Hitting play on a reissue can be like stepping into a time capsule. In this case all the more so because the sound quality is Jurassic, but even despite incredible distortion and difficult resolution there's always room for more Dolphy on the shelf. Top-notch material here, displaying the same buoyant sense of adventure and unerring swing that made him a singular voice.
1961 was the young musician's second year on record as a leader and one of his most productive. Dolphy's quartet borrows bassist Reggie Workman and pianist McCoy Tyner from John Coltrane's contemporary groupsDolphy was quite busy with Trane that year, joing forces on Africa Brass, Ole Coltrane, and the 1961 Village Vanguard recordings. Mel Lewis takes over the drum set.
The four tunes on the record, recorded live in Munich and originally released on Stash, are serious workouts from 11 to 23 minutes in length, featuring some involved improvisation. Dolphy sticks to the bass clarinet, an instrument he helped bring to the forefront of jazz. His tone is crisp one moment and rough the next: heads tends to be straightforward and solos span the entire range. But while free jazz would head into furious, overblown blasts of energy, Dolphy never really went that way.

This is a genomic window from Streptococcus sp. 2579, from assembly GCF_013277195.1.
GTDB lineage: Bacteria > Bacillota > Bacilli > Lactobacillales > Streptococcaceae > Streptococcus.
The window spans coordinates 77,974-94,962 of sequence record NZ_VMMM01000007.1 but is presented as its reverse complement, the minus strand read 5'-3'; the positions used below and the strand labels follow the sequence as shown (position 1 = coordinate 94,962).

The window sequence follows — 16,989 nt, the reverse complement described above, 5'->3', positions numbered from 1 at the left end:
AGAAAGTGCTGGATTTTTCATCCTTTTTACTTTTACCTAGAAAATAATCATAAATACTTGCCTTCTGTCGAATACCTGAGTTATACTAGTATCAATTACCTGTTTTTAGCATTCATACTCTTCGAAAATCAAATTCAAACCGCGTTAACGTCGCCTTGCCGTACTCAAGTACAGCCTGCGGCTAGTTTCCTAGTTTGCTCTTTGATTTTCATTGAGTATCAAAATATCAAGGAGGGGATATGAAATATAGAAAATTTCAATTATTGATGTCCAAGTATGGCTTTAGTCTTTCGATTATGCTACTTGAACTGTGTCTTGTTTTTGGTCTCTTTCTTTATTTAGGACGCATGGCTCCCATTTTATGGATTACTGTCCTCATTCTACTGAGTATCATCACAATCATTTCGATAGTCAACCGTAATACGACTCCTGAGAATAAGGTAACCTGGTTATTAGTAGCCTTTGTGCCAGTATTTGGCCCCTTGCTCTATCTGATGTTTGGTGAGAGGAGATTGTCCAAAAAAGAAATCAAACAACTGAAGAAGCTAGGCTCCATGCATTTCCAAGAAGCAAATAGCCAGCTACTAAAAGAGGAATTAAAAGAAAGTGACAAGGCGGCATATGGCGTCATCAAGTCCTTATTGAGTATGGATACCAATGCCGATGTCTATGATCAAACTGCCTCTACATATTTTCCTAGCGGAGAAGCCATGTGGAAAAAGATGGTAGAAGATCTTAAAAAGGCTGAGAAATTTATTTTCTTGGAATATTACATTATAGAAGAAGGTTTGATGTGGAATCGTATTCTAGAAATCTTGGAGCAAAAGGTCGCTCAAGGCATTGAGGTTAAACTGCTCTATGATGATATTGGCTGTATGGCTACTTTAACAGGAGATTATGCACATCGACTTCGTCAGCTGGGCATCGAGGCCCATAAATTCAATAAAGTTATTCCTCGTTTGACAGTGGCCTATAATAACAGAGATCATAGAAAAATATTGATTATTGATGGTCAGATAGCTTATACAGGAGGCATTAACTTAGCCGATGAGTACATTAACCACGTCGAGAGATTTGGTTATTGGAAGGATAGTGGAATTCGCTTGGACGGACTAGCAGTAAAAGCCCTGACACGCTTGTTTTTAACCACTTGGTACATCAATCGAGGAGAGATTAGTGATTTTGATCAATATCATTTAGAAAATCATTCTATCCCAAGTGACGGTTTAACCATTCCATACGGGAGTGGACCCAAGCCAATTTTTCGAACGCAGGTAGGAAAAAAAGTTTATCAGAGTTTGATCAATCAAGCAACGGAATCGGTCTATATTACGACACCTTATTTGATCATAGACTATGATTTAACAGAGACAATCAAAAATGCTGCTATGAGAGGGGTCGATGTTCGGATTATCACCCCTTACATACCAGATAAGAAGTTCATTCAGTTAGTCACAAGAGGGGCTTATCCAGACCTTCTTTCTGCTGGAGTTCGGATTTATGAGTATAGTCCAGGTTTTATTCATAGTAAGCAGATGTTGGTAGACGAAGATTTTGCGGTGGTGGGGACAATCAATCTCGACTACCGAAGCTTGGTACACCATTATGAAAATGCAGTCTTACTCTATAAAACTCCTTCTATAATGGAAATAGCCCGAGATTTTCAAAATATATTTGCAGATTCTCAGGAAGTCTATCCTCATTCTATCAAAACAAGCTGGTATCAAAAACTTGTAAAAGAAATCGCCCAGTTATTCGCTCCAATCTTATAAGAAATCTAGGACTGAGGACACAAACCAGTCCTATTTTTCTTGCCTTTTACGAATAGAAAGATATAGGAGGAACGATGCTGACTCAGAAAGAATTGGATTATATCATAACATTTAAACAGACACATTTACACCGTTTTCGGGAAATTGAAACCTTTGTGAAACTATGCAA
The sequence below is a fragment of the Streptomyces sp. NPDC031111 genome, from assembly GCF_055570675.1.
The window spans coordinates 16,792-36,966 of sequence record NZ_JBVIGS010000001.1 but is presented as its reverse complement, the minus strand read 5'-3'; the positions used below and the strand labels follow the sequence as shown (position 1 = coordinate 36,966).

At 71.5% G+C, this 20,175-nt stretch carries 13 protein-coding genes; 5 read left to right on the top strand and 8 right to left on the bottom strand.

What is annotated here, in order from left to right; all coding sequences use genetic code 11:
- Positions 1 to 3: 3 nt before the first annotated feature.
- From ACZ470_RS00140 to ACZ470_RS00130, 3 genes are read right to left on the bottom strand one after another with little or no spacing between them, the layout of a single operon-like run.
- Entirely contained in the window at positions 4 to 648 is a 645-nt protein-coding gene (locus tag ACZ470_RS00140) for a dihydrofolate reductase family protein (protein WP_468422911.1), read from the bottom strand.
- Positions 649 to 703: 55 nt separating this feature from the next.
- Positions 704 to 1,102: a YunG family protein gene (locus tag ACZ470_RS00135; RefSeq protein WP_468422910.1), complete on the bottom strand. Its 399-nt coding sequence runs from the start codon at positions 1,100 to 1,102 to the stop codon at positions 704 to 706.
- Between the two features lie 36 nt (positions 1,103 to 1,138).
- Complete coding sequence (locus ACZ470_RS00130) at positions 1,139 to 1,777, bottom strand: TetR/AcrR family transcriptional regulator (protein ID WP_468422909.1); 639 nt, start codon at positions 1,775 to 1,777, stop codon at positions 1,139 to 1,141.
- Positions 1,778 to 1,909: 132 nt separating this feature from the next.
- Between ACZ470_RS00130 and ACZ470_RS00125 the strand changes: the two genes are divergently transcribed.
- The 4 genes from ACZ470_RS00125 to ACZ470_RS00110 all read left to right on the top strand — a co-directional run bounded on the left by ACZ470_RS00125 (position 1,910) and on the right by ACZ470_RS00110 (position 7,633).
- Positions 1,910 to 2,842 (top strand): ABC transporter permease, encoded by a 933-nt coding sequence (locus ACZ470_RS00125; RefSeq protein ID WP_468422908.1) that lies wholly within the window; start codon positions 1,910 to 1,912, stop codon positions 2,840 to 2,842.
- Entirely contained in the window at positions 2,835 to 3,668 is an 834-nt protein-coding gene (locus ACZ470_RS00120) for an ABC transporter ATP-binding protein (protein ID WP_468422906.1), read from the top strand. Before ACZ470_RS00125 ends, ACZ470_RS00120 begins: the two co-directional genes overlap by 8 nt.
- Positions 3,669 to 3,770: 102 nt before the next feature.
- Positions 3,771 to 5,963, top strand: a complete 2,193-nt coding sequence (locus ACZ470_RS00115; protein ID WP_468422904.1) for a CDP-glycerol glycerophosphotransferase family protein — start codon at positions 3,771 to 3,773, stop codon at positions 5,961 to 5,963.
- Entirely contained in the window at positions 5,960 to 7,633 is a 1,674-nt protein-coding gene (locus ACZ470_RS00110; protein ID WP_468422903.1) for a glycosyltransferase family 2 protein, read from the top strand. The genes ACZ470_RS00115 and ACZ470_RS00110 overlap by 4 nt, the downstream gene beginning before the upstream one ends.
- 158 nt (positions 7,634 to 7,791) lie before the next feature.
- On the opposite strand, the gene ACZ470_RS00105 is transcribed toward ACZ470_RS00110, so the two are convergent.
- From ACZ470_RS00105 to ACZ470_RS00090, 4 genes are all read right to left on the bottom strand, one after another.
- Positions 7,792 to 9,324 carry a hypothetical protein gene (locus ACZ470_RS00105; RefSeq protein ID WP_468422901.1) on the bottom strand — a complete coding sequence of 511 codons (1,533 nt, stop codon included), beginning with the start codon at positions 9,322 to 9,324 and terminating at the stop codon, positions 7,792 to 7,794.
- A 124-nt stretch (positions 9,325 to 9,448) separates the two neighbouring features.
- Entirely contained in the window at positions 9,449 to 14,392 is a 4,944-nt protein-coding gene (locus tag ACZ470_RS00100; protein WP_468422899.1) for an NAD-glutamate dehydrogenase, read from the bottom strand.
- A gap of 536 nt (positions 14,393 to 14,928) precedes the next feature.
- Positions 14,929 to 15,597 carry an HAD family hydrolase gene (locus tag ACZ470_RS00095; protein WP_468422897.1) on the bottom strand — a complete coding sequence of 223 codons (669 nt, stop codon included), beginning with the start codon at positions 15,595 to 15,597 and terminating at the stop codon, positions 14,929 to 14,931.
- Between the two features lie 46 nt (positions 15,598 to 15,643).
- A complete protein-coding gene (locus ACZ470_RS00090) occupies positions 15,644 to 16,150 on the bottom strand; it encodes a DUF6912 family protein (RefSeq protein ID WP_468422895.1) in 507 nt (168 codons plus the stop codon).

The supporting cast has rarely played better, in all honesty. McCoy Tyner surfs his ongoing impulses with rippling single-note melodies, progressive chorded phrases, and dramatic swirls. You can hear traces of the blocky, energetic sound he would focus on in years to come, but at this point the pianist is still pretty loose and open. Reggie Workman, an underappreciated bassist, treats solos as an opportunity to explore inside/outside combinations and somehow manages to combine walking basslines with more interactive phrases.
Mel Lewis, the most conservative member of the group, is mostly buried in the mix behind crunched-up cymbal and snare work, but when there's less action you can hear how he fleshes out textures. Lewis is definitely not one to sit around.
Thank God for Random Chance's digital remastering. Having never heard the original, it's a bit scary to think about what the record would have sounded like in its native form. But if you're willing to put up with a dirty recording, Softly offers a welcome opportunity to flash back to one of the most important years in the history of the music.
Personnel: Eric Dolphy: bass clarinet; McCoy Tyner: piano; Reggie Workman: bass; Mel Lewis: drums. Recorded live in